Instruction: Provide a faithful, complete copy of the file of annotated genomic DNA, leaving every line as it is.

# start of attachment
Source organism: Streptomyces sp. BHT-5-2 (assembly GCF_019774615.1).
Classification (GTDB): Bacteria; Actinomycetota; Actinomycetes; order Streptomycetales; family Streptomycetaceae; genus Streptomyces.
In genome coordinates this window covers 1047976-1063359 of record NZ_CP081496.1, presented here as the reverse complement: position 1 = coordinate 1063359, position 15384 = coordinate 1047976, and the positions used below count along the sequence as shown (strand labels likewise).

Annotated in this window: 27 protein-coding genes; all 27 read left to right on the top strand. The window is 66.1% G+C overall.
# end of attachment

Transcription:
Source organism: Streptomyces sp. BHT-5-2 (assembly GCF_019774615.1).
Classification (GTDB): Bacteria; Actinomycetota; Actinomycetes; order Streptomycetales; family Streptomycetaceae; genus Streptomyces.
In genome coordinates this window covers 1047976-1063359 of record NZ_CP081496.1, presented here as the reverse complement: position 1 = coordinate 1063359, position 15384 = coordinate 1047976, and the positions used below count along the sequence as shown (strand labels likewise).

Annotated in this window: 27 protein-coding genes; all 27 read left to right on the top strand. The window is 66.1% G+C overall.